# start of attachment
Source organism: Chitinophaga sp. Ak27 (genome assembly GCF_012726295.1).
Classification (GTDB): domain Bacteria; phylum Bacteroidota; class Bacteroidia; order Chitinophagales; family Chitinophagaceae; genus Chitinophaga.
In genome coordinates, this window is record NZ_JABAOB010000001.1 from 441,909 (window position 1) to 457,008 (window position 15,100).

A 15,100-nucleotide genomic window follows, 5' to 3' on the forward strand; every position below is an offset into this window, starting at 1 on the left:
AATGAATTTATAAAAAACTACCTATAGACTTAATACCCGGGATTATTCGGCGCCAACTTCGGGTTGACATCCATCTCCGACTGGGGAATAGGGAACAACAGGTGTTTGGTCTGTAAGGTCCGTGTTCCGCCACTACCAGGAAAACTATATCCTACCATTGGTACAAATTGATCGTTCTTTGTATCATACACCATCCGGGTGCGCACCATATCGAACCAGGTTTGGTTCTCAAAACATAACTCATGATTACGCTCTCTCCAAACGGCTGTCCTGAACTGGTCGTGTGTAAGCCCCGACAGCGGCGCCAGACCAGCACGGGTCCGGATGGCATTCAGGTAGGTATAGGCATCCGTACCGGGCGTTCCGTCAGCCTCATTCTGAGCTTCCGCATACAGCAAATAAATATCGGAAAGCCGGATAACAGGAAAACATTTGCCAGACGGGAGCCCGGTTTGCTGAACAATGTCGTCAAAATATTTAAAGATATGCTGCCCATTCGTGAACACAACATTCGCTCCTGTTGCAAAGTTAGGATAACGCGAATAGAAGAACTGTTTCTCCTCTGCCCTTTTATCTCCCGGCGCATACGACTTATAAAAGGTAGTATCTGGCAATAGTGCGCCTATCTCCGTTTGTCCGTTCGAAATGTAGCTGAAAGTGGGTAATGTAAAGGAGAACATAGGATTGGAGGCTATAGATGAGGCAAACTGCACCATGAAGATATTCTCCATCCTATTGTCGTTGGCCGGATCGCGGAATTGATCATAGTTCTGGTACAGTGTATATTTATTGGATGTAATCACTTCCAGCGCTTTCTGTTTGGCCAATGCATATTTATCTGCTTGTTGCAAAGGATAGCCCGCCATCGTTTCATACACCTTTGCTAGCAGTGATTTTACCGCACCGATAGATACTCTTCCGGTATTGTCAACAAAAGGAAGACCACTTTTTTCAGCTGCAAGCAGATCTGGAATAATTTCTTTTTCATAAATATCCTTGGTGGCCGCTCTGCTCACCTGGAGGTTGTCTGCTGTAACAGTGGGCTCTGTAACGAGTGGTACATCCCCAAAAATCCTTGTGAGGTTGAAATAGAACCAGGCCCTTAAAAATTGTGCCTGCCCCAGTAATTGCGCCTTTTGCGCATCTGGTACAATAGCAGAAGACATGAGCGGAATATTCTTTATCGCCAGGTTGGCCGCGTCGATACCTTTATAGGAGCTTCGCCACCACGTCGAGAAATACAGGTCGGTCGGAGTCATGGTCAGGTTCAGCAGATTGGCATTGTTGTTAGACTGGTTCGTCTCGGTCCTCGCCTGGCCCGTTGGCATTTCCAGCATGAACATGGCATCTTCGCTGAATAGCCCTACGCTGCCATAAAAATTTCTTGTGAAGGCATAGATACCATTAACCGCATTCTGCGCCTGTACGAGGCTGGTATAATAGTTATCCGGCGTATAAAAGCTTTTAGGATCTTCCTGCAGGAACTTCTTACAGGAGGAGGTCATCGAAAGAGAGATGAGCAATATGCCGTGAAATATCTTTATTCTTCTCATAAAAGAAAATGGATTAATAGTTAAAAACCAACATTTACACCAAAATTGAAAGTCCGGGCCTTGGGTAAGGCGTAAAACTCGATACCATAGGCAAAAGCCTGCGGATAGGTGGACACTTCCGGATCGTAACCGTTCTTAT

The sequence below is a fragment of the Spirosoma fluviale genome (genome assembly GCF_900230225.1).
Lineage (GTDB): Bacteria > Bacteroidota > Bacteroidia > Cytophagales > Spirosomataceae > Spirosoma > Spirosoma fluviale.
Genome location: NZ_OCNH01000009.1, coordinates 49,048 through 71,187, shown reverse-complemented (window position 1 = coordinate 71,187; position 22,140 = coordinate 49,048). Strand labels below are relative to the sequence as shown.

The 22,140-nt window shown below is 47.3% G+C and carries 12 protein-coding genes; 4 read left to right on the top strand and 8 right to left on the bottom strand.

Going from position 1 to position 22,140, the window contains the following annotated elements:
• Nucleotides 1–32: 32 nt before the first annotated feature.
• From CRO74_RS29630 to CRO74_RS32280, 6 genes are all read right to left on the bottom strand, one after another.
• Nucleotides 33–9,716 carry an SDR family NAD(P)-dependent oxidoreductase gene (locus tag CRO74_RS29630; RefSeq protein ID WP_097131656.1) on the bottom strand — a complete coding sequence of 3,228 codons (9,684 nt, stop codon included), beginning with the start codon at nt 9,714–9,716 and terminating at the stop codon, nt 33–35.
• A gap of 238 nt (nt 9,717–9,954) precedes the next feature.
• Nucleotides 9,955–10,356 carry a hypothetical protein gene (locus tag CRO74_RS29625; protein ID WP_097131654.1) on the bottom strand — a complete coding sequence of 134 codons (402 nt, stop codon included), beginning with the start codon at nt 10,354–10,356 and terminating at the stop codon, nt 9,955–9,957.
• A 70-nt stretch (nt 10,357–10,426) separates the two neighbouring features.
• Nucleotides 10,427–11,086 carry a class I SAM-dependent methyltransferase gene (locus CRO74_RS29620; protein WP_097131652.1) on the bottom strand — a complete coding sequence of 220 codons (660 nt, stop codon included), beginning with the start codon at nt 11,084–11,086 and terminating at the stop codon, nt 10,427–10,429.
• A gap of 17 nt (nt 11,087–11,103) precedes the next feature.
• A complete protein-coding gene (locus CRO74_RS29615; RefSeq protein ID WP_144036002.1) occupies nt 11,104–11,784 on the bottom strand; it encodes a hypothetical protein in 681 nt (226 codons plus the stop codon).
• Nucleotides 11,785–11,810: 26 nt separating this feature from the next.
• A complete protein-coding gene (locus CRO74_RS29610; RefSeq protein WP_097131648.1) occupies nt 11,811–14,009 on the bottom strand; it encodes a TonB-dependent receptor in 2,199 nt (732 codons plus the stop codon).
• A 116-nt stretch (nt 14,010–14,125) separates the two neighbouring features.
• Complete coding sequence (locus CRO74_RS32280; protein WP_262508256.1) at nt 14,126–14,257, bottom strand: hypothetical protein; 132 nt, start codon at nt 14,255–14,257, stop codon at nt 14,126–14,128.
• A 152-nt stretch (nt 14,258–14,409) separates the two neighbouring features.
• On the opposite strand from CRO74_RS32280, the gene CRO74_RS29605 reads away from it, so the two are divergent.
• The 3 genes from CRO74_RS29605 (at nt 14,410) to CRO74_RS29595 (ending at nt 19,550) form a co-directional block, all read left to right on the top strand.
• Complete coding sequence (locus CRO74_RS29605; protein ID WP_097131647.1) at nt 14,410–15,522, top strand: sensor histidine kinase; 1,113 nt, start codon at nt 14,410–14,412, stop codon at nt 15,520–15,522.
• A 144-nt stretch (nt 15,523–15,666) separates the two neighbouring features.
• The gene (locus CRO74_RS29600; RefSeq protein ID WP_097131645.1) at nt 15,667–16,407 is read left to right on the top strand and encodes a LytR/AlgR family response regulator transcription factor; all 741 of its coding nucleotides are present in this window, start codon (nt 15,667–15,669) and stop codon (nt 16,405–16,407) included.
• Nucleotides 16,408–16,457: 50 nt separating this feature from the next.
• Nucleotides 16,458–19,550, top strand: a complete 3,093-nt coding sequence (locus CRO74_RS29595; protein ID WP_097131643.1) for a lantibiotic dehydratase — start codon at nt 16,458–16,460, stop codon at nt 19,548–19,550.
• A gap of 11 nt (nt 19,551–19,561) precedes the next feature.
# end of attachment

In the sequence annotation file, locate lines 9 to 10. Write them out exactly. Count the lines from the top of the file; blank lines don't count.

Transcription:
The 22,140-nt window shown below is 47.3% G+C and carries 12 protein-coding genes; 4 read left to right on the top strand and 8 right to left on the bottom strand.

Going from position 1 to position 22,140, the window contains the following annotated elements: